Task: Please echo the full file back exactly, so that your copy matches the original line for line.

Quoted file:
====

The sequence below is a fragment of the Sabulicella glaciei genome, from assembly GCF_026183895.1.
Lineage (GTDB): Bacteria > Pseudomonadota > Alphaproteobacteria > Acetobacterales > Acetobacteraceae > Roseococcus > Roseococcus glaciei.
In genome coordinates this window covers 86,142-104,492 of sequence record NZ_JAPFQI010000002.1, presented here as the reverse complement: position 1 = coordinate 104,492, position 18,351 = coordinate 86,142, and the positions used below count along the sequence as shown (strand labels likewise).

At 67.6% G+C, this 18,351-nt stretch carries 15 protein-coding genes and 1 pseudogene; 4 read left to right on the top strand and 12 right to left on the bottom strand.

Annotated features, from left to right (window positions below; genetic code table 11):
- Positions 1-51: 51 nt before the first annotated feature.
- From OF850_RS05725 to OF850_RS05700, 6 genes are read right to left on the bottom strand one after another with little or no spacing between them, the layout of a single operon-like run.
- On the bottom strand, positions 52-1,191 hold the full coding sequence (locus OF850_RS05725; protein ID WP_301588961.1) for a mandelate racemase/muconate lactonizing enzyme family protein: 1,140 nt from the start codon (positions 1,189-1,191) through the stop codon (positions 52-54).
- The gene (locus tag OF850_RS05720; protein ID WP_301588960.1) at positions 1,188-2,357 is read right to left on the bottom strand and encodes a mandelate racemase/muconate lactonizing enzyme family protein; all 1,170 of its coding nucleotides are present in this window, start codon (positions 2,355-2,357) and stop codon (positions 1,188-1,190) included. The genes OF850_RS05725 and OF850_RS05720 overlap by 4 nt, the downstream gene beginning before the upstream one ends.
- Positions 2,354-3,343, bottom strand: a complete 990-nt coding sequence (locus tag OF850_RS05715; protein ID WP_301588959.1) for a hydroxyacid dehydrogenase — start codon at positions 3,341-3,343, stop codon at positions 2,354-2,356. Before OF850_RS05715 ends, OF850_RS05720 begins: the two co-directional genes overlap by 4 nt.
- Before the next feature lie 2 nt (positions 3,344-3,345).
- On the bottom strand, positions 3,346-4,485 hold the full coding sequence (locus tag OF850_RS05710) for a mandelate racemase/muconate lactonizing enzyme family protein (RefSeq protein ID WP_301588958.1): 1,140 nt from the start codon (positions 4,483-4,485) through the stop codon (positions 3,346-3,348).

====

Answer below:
The sequence below is a fragment of the Sabulicella glaciei genome, from assembly GCF_026183895.1.
Lineage (GTDB): Bacteria > Pseudomonadota > Alphaproteobacteria > Acetobacterales > Acetobacteraceae > Roseococcus > Roseococcus glaciei.
In genome coordinates this window covers 86,142-104,492 of sequence record NZ_JAPFQI010000002.1, presented here as the reverse complement: position 1 = coordinate 104,492, position 18,351 = coordinate 86,142, and the positions used below count along the sequence as shown (strand labels likewise).

At 67.6% G+C, this 18,351-nt stretch carries 15 protein-coding genes and 1 pseudogene; 4 read left to right on the top strand and 12 right to left on the bottom strand.

Annotated features, from left to right (window positions below; genetic code table 11):
- Positions 1-51: 51 nt before the first annotated feature.
- From OF850_RS05725 to OF850_RS05700, 6 genes are read right to left on the bottom strand one after another with little or no spacing between them, the layout of a single operon-like run.
- On the bottom strand, positions 52-1,191 hold the full coding sequence (locus OF850_RS05725; protein ID WP_301588961.1) for a mandelate racemase/muconate lactonizing enzyme family protein: 1,140 nt from the start codon (positions 1,189-1,191) through the stop codon (positions 52-54).
- The gene (locus tag OF850_RS05720; protein ID WP_301588960.1) at positions 1,188-2,357 is read right to left on the bottom strand and encodes a mandelate racemase/muconate lactonizing enzyme family protein; all 1,170 of its coding nucleotides are present in this window, start codon (positions 2,355-2,357) and stop codon (positions 1,188-1,190) included. The genes OF850_RS05725 and OF850_RS05720 overlap by 4 nt, the downstream gene beginning before the upstream one ends.
- Positions 2,354-3,343, bottom strand: a complete 990-nt coding sequence (locus tag OF850_RS05715; protein ID WP_301588959.1) for a hydroxyacid dehydrogenase — start codon at positions 3,341-3,343, stop codon at positions 2,354-2,356. Before OF850_RS05715 ends, OF850_RS05720 begins: the two co-directional genes overlap by 4 nt.
- Before the next feature lie 2 nt (positions 3,344-3,345).
- On the bottom strand, positions 3,346-4,485 hold the full coding sequence (locus tag OF850_RS05710) for a mandelate racemase/muconate lactonizing enzyme family protein (RefSeq protein ID WP_301588958.1): 1,140 nt from the start codon (positions 4,483-4,485) through the stop codon (positions 3,346-3,348).